We never imagined we would be here today celebrating his first birthday.

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You are incredible.

Your daddy and I are so proud of you, and all that you have done this past year.  You have been through more in one short year than some people go through in a lifetime.  You are a tough little guy – stronger than anyone I know.

I love sharing your story.  You are an inspiration to many, and bring hope where there is none.  You have touched more people than you or I will ever know.

You light up a room with your smile.  Even strangers, who know nothing about you, are drawn to you.  Everyone notices what a beautiful baby you are, and comments on your incredibly deep blue eyes and your wild-man blonde hair – but it’s more than that.  People can tell there is something very special about you.

And, there is something very special about you – more than just your miraculous physical healing and incredible developmental strides.  It’s something that is difficult to describe . . . until someone holds you.  Then they “get it.”  It’s something about your sweetness, your innocence, and the affection you show people.  It’s the light in your eyes.  It’s your pure joy and your sense of humor.  I love hearing you laugh, and no one makes you laugh the way Micah can.  Between you and your brother, I laugh more now than ever have!

I love how little you still are.  I love that you’ve been small and cuddly for so long.  I love all the “baby stuff.”  But, I also love celebrating each milestone with you.  I love seeing you take pride in your accomplishments and clap your hands “hurray!” when you’ve done a good job.  I love that you are just as proud of Micah’s accomplishements as you are of yourself.  (Today, you gave Micah a huge smile and an unprompted “hurray!” when he did a summer-sault.  Then, again later when he burped.)

You have brought such joy into our lives.  I love you so very, very much, and I really am blessed to be your Mommy.  I wouldn’t change you for the world.  But, you have already changed us for the better, and I know that you will continue to do so for a long time.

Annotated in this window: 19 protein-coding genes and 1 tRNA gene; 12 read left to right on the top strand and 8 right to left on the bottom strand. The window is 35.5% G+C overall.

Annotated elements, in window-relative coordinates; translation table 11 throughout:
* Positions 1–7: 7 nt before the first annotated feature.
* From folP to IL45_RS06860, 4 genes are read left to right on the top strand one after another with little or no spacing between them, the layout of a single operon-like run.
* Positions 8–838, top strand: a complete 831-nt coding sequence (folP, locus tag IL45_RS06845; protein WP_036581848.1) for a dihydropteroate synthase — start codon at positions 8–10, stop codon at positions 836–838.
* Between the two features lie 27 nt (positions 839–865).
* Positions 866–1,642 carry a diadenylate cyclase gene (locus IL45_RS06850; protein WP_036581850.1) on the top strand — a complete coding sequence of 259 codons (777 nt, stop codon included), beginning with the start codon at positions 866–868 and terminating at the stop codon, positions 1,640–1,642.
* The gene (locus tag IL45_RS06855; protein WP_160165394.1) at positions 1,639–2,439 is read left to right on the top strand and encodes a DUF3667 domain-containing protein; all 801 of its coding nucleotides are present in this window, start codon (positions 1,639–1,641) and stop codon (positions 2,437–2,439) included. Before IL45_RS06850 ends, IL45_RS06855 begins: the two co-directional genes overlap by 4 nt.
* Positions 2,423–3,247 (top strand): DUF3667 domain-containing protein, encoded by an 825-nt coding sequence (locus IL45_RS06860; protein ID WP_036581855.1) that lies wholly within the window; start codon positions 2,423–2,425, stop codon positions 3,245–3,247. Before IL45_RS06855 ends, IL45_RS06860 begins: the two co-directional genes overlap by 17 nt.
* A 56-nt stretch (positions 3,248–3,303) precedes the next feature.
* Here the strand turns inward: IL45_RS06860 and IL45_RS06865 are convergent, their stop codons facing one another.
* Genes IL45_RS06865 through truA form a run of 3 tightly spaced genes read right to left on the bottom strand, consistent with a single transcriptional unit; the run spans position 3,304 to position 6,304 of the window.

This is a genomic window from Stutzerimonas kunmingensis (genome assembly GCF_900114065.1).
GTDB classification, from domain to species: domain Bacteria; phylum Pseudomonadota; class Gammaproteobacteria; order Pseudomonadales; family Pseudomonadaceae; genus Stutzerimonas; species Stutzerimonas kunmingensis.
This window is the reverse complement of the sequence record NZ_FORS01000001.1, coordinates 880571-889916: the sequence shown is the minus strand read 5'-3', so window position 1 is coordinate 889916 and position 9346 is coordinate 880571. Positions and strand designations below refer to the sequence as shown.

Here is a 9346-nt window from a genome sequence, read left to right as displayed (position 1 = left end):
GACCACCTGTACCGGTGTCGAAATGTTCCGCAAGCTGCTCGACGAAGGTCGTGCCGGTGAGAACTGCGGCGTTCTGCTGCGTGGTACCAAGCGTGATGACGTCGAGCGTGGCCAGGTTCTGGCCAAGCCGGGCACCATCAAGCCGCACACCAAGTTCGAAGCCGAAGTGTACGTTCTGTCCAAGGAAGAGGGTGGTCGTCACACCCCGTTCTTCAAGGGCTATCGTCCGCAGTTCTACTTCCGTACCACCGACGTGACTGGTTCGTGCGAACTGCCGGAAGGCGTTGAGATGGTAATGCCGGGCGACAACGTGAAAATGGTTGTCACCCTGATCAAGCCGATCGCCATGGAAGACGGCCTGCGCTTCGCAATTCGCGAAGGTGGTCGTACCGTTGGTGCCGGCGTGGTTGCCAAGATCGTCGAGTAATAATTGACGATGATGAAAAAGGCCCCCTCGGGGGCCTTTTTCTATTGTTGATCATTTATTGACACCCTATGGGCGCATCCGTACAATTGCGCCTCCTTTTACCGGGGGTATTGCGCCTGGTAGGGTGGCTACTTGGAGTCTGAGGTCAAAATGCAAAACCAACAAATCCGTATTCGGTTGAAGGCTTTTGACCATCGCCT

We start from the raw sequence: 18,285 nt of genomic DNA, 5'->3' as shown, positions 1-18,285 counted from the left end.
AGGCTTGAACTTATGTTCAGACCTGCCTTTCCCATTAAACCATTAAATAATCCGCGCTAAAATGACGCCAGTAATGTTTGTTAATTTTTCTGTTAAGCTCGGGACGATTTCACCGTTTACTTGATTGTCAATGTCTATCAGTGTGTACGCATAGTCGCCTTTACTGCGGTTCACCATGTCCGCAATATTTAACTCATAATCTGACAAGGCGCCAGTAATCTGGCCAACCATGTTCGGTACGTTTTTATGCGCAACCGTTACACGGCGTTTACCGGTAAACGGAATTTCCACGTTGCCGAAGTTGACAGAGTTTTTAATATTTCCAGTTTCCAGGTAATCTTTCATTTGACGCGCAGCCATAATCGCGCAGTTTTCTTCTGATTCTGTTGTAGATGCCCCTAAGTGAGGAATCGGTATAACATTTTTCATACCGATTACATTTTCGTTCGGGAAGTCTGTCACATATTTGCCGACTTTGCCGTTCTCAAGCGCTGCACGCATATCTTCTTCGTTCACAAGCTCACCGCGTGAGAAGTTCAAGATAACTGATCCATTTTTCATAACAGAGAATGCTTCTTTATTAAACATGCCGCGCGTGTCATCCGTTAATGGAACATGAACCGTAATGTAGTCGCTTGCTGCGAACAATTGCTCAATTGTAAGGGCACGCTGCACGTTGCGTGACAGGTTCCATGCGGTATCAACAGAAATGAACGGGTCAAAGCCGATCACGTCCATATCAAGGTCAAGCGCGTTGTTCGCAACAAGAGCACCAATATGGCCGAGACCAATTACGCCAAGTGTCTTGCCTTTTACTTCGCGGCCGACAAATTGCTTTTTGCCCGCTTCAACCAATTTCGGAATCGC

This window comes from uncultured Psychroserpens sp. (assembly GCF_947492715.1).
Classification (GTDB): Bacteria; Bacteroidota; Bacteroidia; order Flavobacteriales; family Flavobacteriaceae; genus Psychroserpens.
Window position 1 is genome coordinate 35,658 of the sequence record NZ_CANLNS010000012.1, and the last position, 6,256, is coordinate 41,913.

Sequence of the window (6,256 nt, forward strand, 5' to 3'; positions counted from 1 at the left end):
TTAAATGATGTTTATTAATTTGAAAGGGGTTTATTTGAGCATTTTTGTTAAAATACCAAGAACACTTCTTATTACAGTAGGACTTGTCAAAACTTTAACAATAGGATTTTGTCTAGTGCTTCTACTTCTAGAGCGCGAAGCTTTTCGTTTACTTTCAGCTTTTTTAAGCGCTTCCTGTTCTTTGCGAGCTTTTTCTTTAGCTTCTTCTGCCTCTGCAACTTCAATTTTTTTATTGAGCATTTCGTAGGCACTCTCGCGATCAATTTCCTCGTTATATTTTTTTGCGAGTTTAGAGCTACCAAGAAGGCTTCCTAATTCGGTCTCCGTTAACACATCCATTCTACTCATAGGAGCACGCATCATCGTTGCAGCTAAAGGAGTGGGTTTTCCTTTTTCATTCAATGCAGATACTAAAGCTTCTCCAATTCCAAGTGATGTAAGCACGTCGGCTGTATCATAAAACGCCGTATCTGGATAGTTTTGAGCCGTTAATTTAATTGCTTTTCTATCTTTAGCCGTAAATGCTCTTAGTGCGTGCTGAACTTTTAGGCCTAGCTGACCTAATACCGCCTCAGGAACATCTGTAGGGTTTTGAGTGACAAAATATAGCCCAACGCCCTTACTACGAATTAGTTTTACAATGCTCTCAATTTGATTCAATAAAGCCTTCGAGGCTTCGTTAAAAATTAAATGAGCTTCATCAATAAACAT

Today we celebrate you.  All that you are, all that you’ve been through already, and all that you will become.  You are our Matthew – our “Gift from God,” and we are thankful beyond words for the gift that you are.

Chapter 3: What’s in a Name?

Continuing to tell the “whole story,” here is Chapter 3:

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I barely remember the summer of 2007.  I know that we spent June and July in a kind of fog, mourning the loss of our baby.  We literally grieved him as if he were dead.  It is difficult to describe the overwhelming sense of loss combined with the surreal feeling of the baby still kicking and moving inside my growing tummy.

We were so overwhelmed by the love and support of our friends and family during that time.  Everyone we knew, and many others that we’d never met, were praying for us and for our tiny baby.  I truly felt physically and emotionally supported.  The feeling was as real if a strong man’s hands were holding me up at and at the same time holding me against a comforting shoulder –  and without that, I never would have been able to get out of bed every day and take care of myself and Micah.  I don’t know how Aaron kept going to work each day, except that those strong hands were supporting him, too.

“We need to name him,” I said to Aaron just a couple days after we found out “he” was dying.  “I want him to have a name before he dies.”  I wanted a name to remember him by – a name to give to our little soul that would be waiting in heaven for us.  And, I wanted to tell everyone his name – so that they would know him and have a specific name to pray for.

Previous discussions of names had been difficult – Aaron and I generally had a tough time finding one we could agree on.  Usual discussions went something like this:

“How about Gabriel?  I really like the name Gabriel.” I would start.

“No, my grandparents had a dog named Gabe.  What about Alex?”

“Hmm, I kind of like Alexander.”

“Not Alexander!  Just Alex.  But NOT Alexander!”

“Oh.  I would want it to be the whole name.  Michael?” I would suggest.

“Too common.  Besides, didn’t YOU have a dog named Mike?”

“Yeah.  He was a good dog, though.  Not smart, but very cuddly.”

“Um. . . we do already have a boy named Micah.  Micah and Michael could get confusing.

“Oh yeah. It’s a great name, though.  I do really like those ‘M’ names. Sorry – my brain sometimes does weird things when I’m pregnant.”

“Which is why you should let ME name the baby!”

“Nice try, mister.  I’m not having a Darth Vawter.”